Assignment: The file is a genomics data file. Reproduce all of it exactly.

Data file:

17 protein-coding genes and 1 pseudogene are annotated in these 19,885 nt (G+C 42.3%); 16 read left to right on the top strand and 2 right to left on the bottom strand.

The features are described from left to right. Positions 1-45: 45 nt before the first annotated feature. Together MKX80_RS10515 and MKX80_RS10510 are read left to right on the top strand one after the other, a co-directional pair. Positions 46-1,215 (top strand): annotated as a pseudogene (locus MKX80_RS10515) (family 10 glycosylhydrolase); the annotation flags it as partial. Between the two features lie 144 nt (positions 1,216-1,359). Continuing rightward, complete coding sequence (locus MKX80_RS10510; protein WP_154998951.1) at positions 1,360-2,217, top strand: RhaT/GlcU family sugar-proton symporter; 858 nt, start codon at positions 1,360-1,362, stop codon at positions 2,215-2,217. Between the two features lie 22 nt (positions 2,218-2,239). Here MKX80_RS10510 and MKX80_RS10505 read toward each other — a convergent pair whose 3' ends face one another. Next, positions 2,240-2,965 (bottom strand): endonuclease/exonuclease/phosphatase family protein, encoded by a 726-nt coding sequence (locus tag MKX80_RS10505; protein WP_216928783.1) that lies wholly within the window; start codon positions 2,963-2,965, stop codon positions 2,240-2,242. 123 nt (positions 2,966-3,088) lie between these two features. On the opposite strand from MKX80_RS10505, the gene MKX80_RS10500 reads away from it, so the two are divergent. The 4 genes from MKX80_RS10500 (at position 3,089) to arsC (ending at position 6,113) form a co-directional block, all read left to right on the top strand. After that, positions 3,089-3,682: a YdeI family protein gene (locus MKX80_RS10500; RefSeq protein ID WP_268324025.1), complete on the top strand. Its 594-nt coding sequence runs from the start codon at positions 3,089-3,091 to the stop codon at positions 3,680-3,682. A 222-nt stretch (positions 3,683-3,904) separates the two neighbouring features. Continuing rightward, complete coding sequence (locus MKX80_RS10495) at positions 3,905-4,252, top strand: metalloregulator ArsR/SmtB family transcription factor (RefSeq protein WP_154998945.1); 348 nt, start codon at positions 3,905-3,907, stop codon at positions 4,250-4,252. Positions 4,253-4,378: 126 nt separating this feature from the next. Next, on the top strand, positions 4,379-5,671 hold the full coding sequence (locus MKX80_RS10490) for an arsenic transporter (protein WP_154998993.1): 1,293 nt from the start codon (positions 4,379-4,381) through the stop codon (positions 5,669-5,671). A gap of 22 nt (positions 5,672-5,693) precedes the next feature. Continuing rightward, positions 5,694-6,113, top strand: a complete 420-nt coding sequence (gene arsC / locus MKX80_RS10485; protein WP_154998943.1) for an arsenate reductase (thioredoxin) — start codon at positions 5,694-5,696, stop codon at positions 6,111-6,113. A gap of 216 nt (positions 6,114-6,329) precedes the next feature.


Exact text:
17 protein-coding genes and 1 pseudogene are annotated in these 19,885 nt (G+C 42.3%); 16 read left to right on the top strand and 2 right to left on the bottom strand.

The features are described from left to right. Positions 1-45: 45 nt before the first annotated feature. Together MKX80_RS10515 and MKX80_RS10510 are read left to right on the top strand one after the other, a co-directional pair. Positions 46-1,215 (top strand): annotated as a pseudogene (locus MKX80_RS10515) (family 10 glycosylhydrolase); the annotation flags it as partial. Between the two features lie 144 nt (positions 1,216-1,359). Continuing rightward, complete coding sequence (locus MKX80_RS10510; protein WP_154998951.1) at positions 1,360-2,217, top strand: RhaT/GlcU family sugar-proton symporter; 858 nt, start codon at positions 1,360-1,362, stop codon at positions 2,215-2,217. Between the two features lie 22 nt (positions 2,218-2,239). Here MKX80_RS10510 and MKX80_RS10505 read toward each other — a convergent pair whose 3' ends face one another. Next, positions 2,240-2,965 (bottom strand): endonuclease/exonuclease/phosphatase family protein, encoded by a 726-nt coding sequence (locus tag MKX80_RS10505; protein WP_216928783.1) that lies wholly within the window; start codon positions 2,963-2,965, stop codon positions 2,240-2,242. 123 nt (positions 2,966-3,088) lie between these two features. On the opposite strand from MKX80_RS10505, the gene MKX80_RS10500 reads away from it, so the two are divergent. The 4 genes from MKX80_RS10500 (at position 3,089) to arsC (ending at position 6,113) form a co-directional block, all read left to right on the top strand. After that, positions 3,089-3,682: a YdeI family protein gene (locus MKX80_RS10500; RefSeq protein ID WP_268324025.1), complete on the top strand. Its 594-nt coding sequence runs from the start codon at positions 3,089-3,091 to the stop codon at positions 3,680-3,682. A 222-nt stretch (positions 3,683-3,904) separates the two neighbouring features. Continuing rightward, complete coding sequence (locus MKX80_RS10495) at positions 3,905-4,252, top strand: metalloregulator ArsR/SmtB family transcription factor (RefSeq protein WP_154998945.1); 348 nt, start codon at positions 3,905-3,907, stop codon at positions 4,250-4,252. Positions 4,253-4,378: 126 nt separating this feature from the next. Next, on the top strand, positions 4,379-5,671 hold the full coding sequence (locus MKX80_RS10490) for an arsenic transporter (protein WP_154998993.1): 1,293 nt from the start codon (positions 4,379-4,381) through the stop codon (positions 5,669-5,671). A gap of 22 nt (positions 5,672-5,693) precedes the next feature. Continuing rightward, positions 5,694-6,113, top strand: a complete 420-nt coding sequence (gene arsC / locus MKX80_RS10485; protein WP_154998943.1) for an arsenate reductase (thioredoxin) — start codon at positions 5,694-5,696, stop codon at positions 6,111-6,113. A gap of 216 nt (positions 6,114-6,329) precedes the next feature.